Since word embeddings are numbers, they can be visualized as coordinates in a plane, and the distance between words — more precisely, the angle between them — is a way of measuring their semantic similarity. These relationships can be used to generate analogies.

In this example from the previous article, the orange arrows represent royalty, and the blue arrows gender, capturing the relationship man is to king as woman is to queen.

But what happens if we want to extend this analogy to other words, say professions?

Man is to computer programmer as woman is to _________

Common sense says that the missing term should be computer programmer because the term is not intrinsically gendered, unlike king and queen. Can you guess how the computer, with a standard word embedding system, fills in the blank?

Man is to computer programmer as woman is to homemaker (the second most probable word is housewife)

You can try your own analogies using this word embedding tool.

Machine translation offers another example. With some systems, translating the gender-neutral Hungarian sentences “Ő egy orvos. Ő egy nővér,” to English results in “He’s a doctor. She’s a nurse,” assuming the gender of both subjects.

These are obviously not the ideal outcomes. The training data used in the language model that produced the analogy most likely included men programming in the same linguistic context as women homemaking a lot more often than women doing anything else. The ideal outcome of the he’s a doctor/she’s a nurse conundrum is less black-and-white, but we could use a gender-neutral pronoun, give the user the option of specifying gender, or at least choose the same pronoun for both.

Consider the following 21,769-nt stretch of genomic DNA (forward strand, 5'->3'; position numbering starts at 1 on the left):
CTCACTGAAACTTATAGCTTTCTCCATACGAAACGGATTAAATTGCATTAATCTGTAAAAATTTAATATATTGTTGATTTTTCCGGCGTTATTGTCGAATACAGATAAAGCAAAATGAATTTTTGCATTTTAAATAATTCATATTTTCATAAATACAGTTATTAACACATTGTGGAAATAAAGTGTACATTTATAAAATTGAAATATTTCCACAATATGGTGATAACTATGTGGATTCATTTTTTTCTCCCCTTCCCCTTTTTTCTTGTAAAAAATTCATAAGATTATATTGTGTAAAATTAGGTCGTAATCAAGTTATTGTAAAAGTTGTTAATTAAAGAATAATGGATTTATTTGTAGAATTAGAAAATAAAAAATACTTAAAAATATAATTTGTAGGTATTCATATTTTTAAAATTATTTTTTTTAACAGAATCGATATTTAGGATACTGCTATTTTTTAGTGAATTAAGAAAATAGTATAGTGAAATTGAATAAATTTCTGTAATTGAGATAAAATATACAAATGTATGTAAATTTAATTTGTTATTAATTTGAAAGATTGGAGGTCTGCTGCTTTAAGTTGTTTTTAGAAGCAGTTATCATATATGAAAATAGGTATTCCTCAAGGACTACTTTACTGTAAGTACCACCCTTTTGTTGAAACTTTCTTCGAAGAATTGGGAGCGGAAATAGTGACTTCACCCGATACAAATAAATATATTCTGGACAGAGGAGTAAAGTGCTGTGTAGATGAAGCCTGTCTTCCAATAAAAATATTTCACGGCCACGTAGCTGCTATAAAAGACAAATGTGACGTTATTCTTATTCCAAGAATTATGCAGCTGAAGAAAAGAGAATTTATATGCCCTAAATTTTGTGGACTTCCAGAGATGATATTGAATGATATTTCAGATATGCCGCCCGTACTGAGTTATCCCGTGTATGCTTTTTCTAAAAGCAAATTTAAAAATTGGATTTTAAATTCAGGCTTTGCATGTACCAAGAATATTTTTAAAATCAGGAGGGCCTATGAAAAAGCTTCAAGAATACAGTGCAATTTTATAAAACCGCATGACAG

Machine learning systems are what they eat, and natural language processing tools are no exception — that became crystal clear with Tay, Microsoft’s AI chatbot. There is a general tendency to assume that more data yields better-performing models, and as a result, the largest corpora are typically web-crawled datasets. Since internet and other content comprises real, human language, they will naturally exhibit the same biases that humans do, and often not enough attention is paid to what the text actually contains.

Reducing gender bias

Eventually, at some point during this discussion, someone — anyone — will raise the question: If we want AI to be a true representation of humanity, should we even try to remove bias? Should AI be merely descriptive of human behavior, or should it be prescriptive? It’s a fair question; however, if nothing else, we also need to keep in mind that biased models are not just producing gauche analogies — sometimes they’re straight-up inaccurate: a female computer programmer is not equivalent to a homemaker.